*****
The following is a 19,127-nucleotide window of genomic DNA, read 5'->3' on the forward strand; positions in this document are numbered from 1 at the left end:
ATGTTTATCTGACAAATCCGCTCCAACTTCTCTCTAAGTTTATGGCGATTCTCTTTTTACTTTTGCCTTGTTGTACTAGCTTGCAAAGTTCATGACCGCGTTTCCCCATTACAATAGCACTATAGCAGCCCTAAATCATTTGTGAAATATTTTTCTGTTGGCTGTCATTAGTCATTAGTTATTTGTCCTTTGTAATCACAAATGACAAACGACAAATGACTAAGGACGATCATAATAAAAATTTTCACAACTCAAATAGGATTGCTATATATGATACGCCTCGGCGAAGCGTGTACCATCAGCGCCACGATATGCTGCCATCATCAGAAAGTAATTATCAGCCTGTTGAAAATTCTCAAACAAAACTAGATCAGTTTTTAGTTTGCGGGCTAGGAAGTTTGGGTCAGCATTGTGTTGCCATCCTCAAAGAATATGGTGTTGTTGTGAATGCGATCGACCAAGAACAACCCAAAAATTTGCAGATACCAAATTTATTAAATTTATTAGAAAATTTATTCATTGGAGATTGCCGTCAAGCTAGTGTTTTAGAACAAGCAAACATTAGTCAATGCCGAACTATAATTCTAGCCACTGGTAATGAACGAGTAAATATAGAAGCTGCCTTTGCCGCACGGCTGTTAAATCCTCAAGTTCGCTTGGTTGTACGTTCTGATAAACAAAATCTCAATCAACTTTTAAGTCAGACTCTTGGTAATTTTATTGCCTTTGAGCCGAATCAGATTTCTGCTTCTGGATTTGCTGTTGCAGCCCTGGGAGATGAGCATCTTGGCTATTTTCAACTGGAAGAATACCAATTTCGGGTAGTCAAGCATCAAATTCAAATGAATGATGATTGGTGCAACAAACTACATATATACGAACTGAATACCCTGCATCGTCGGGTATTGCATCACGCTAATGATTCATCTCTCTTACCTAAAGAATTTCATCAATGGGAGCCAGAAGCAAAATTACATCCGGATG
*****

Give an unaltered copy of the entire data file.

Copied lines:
The following is a 19,127-nucleotide window of genomic DNA, read 5'->3' on the forward strand; positions in this document are numbered from 1 at the left end:
ATGTTTATCTGACAAATCCGCTCCAACTTCTCTCTAAGTTTATGGCGATTCTCTTTTTACTTTTGCCTTGTTGTACTAGCTTGCAAAGTTCATGACCGCGTTTCCCCATTACAATAGCACTATAGCAGCCCTAAATCATTTGTGAAATATTTTTCTGTTGGCTGTCATTAGTCATTAGTTATTTGTCCTTTGTAATCACAAATGACAAACGACAAATGACTAAGGACGATCATAATAAAAATTTTCACAACTCAAATAGGATTGCTATATATGATACGCCTCGGCGAAGCGTGTACCATCAGCGCCACGATATGCTGCCATCATCAGAAAGTAATTATCAGCCTGTTGAAAATTCTCAAACAAAACTAGATCAGTTTTTAGTTTGCGGGCTAGGAAGTTTGGGTCAGCATTGTGTTGCCATCCTCAAAGAATATGGTGTTGTTGTGAATGCGATCGACCAAGAACAACCCAAAAATTTGCAGATACCAAATTTATTAAATTTATTAGAAAATTTATTCATTGGAGATTGCCGTCAAGCTAGTGTTTTAGAACAAGCAAACATTAGTCAATGCCGAACTATAATTCTAGCCACTGGTAATGAACGAGTAAATATAGAAGCTGCCTTTGCCGCACGGCTGTTAAATCCTCAAGTTCGCTTGGTTGTACGTTCTGATAAACAAAATCTCAATCAACTTTTAAGTCAGACTCTTGGTAATTTTATTGCCTTTGAGCCGAATCAGATTTCTGCTTCTGGATTTGCTGTTGCAGCCCTGGGAGATGAGCATCTTGGCTATTTTCAACTGGAAGAATACCAATTTCGGGTAGTCAAGCATCAAATTCAAATGAATGATGATTGGTGCAACAAACTACATATATACGAACTGAATACCCTGCATCGTCGGGTATTGCATCACGCTAATGATTCATCTCTCTTACCTAAAGAATTTCATCAATGGGAGCCAGAAGCAAAATTACATCCGGATG